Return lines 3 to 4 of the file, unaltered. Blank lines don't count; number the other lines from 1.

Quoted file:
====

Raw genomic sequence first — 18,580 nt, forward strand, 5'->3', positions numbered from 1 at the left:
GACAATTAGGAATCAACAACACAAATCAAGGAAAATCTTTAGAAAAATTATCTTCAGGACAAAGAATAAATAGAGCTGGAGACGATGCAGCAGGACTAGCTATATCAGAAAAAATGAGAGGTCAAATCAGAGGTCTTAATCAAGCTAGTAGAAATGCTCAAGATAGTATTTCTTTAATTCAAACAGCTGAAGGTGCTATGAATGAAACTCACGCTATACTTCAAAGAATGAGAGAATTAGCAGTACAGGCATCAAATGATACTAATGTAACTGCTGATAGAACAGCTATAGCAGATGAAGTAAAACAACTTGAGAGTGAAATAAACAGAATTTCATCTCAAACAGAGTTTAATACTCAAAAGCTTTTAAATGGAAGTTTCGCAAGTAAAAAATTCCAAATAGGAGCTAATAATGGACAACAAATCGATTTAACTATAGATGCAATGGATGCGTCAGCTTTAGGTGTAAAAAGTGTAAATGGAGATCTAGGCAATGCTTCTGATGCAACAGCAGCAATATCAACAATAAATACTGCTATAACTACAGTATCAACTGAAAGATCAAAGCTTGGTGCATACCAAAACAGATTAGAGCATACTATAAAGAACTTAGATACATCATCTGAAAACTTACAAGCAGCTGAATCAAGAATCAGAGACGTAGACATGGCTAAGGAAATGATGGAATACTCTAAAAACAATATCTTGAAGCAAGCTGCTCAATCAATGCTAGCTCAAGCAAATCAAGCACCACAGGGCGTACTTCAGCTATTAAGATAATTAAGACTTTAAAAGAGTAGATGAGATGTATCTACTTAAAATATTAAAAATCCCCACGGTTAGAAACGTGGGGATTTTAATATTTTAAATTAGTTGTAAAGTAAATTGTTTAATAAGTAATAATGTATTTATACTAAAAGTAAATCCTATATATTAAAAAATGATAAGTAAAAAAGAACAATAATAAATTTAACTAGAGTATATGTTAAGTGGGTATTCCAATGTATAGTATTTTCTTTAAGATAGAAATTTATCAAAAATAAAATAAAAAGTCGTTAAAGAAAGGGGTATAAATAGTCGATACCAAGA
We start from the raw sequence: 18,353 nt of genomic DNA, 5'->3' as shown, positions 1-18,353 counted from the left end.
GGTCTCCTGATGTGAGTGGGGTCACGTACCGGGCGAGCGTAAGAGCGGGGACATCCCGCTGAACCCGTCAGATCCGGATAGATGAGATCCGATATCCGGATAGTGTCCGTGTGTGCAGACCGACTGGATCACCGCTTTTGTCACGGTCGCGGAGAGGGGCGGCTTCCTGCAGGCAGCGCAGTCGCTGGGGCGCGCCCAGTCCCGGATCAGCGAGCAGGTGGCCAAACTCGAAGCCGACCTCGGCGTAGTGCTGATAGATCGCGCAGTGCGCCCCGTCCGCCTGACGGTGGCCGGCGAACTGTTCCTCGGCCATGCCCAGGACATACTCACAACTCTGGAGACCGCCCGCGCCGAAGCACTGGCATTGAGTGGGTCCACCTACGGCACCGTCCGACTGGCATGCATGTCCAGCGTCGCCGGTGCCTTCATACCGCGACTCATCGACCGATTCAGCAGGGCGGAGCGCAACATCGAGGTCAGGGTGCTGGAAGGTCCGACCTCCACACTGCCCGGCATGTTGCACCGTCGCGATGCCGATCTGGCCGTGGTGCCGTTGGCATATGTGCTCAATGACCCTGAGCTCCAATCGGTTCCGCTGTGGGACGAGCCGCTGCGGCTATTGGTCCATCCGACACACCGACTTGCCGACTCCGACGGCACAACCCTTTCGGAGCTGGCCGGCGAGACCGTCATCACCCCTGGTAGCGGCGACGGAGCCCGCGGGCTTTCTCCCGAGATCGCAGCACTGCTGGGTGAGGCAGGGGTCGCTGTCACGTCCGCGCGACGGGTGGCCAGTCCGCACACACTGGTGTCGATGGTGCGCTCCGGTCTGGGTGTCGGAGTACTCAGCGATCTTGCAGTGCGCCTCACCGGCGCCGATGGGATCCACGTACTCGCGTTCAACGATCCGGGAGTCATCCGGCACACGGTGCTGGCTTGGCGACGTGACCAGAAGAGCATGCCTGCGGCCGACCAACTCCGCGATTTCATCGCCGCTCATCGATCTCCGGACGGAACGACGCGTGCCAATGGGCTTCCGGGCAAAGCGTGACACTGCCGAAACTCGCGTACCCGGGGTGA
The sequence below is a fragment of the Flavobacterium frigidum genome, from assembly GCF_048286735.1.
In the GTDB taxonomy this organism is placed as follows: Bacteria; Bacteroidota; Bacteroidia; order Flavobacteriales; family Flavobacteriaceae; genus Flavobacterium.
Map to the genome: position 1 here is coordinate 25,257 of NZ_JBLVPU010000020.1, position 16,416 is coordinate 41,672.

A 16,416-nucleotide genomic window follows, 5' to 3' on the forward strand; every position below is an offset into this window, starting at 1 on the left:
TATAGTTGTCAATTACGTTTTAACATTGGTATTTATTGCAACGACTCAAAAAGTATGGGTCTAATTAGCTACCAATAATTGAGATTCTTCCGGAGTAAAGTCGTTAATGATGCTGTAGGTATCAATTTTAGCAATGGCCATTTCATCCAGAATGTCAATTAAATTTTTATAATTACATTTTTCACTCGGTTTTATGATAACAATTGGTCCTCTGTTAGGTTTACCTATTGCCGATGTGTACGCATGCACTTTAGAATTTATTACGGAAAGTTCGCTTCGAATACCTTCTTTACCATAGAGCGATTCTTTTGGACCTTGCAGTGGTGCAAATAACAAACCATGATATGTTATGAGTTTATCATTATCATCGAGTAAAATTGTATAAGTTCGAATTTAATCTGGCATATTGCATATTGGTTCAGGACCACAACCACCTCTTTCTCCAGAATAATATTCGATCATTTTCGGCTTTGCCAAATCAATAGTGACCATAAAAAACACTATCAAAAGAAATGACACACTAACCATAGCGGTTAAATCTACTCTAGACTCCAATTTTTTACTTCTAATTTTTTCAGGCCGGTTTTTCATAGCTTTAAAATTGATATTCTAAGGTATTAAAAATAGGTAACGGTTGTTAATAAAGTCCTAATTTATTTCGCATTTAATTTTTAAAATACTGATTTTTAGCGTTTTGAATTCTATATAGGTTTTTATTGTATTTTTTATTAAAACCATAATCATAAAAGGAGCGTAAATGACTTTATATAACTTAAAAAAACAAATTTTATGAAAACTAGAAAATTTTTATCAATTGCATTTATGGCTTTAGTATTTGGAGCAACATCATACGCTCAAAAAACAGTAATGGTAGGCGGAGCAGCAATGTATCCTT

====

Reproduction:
We start from the raw sequence: 18,353 nt of genomic DNA, 5'->3' as shown, positions 1-18,353 counted from the left end.
GGTCTCCTGATGTGAGTGGGGTCACGTACCGGGCGAGCGTAAGAGCGGGGACATCCCGCTGAACCCGTCAGATCCGGATAGATGAGATCCGATATCCGGATAGTGTCCGTGTGTGCAGACCGACTGGATCACCGCTTTTGTCACGGTCGCGGAGAGGGGCGGCTTCCTGCAGGCAGCGCAGTCGCTGGGGCGCGCCCAGTCCCGGATCAGCGAGCAGGTGGCCAAACTCGAAGCCGACCTCGGCGTAGTGCTGATAGATCGCGCAGTGCGCCCCGTCCGCCTGACGGTGGCCGGCGAACTGTTCCTCGGCCATGCCCAGGACATACTCACAACTCTGGAGACCGCCCGCGCCGAAGCACTGGCATTGAGTGGGTCCACCTACGGCACCGTCCGACTGGCATGCATGTCCAGCGTCGCCGGTGCCTTCATACCGCGACTCATCGACCGATTCAGCAGGGCGGAGCGCAACATCGAGGTCAGGGTGCTGGAAGGTCCGACCTCCACACTGCCCGGCATGTTGCACCGTCGCGATGCCGATCTGGCCGTGGTGCCGTTGGCATATGTGCTCAATGACCCTGAGCTCCAATCGGTTCCGCTGTGGGACGAGCCGCTGCGGCTATTGGTCCATCCGACACACCGACTTGCCGACTCCGACGGCACAACCCTTTCGGAGCTGGCCGGCGAGACCGTCATCACCCCTGGTAGCGGCGACGGAGCCCGCGGGCTTTCTCCCGAGATCGCAGCACTGCTGGGTGAGGCAGGGGTCGCTGTCACGTCCGCGCGACGGGTGGCCAGTCCGCACACACTGGTGTCGATGGTGCGCTCCGGTCTGGGTGTCGGAGTACTCAGCGATCTTGCAGTGCGCCTCACCGGCGCCGATGGGATCCACGTACTCGCGTTCAACGATCCGGGAGTCATCCGGCACACGGTGCTGGCTTGGCGACGTGACCAGAAGAGCATGCCTGCGGCCGACCAACTCCGCGATTTCATCGCCGCTCATCGATCTCCGGACGGAACGACGCGTGCCAATGGGCTTCCGGGCAAAGCGTGACACTGCCGAAACTCGCGTACCCGGGGTGA